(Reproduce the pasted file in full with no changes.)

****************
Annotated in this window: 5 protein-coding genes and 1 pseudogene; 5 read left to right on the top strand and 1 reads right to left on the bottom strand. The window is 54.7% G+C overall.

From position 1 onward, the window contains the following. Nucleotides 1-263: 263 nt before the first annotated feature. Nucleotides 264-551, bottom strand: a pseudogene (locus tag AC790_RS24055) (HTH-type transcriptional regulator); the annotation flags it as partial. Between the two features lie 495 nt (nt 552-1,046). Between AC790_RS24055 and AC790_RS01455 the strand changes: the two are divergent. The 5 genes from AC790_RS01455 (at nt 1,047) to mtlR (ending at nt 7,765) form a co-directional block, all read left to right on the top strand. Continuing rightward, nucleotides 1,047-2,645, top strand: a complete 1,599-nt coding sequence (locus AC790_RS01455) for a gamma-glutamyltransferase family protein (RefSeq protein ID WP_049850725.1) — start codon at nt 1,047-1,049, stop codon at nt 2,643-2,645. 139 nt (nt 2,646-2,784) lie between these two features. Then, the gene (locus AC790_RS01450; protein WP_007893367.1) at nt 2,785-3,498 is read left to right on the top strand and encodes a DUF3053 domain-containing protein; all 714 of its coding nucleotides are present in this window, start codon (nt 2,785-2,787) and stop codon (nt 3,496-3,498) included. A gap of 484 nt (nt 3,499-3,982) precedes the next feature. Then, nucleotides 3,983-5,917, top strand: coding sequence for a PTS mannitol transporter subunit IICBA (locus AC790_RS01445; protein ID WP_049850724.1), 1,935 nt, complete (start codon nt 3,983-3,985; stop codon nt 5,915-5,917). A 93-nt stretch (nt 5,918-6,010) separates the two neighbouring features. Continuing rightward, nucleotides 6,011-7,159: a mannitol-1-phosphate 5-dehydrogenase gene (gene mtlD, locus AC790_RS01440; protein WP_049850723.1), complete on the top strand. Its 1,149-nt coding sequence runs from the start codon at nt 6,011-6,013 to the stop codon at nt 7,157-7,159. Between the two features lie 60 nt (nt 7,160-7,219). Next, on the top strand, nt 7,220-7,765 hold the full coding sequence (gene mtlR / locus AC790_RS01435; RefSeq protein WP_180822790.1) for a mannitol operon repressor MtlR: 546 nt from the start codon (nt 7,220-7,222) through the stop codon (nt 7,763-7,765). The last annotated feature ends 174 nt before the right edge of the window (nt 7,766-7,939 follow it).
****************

Annotated in this window: 5 protein-coding genes and 1 pseudogene; 5 read left to right on the top strand and 1 reads right to left on the bottom strand. The window is 54.7% G+C overall.

From position 1 onward, the window contains the following. Nucleotides 1-263: 263 nt before the first annotated feature. Nucleotides 264-551, bottom strand: a pseudogene (locus tag AC790_RS24055) (HTH-type transcriptional regulator); the annotation flags it as partial. Between the two features lie 495 nt (nt 552-1,046). Between AC790_RS24055 and AC790_RS01455 the strand changes: the two are divergent. The 5 genes from AC790_RS01455 (at nt 1,047) to mtlR (ending at nt 7,765) form a co-directional block, all read left to right on the top strand. Continuing rightward, nucleotides 1,047-2,645, top strand: a complete 1,599-nt coding sequence (locus AC790_RS01455) for a gamma-glutamyltransferase family protein (RefSeq protein ID WP_049850725.1) — start codon at nt 1,047-1,049, stop codon at nt 2,643-2,645. 139 nt (nt 2,646-2,784) lie between these two features. Then, the gene (locus AC790_RS01450; protein WP_007893367.1) at nt 2,785-3,498 is read left to right on the top strand and encodes a DUF3053 domain-containing protein; all 714 of its coding nucleotides are present in this window, start codon (nt 2,785-2,787) and stop codon (nt 3,496-3,498) included. A gap of 484 nt (nt 3,499-3,982) precedes the next feature. Then, nucleotides 3,983-5,917, top strand: coding sequence for a PTS mannitol transporter subunit IICBA (locus AC790_RS01445; protein ID WP_049850724.1), 1,935 nt, complete (start codon nt 3,983-3,985; stop codon nt 5,915-5,917). A 93-nt stretch (nt 5,918-6,010) separates the two neighbouring features. Continuing rightward, nucleotides 6,011-7,159: a mannitol-1-phosphate 5-dehydrogenase gene (gene mtlD, locus AC790_RS01440; protein WP_049850723.1), complete on the top strand. Its 1,149-nt coding sequence runs from the start codon at nt 6,011-6,013 to the stop codon at nt 7,157-7,159. Between the two features lie 60 nt (nt 7,160-7,219). Next, on the top strand, nt 7,220-7,765 hold the full coding sequence (gene mtlR / locus AC790_RS01435; RefSeq protein WP_180822790.1) for a mannitol operon repressor MtlR: 546 nt from the start codon (nt 7,220-7,222) through the stop codon (nt 7,763-7,765). The last annotated feature ends 174 nt before the right edge of the window (nt 7,766-7,939 follow it).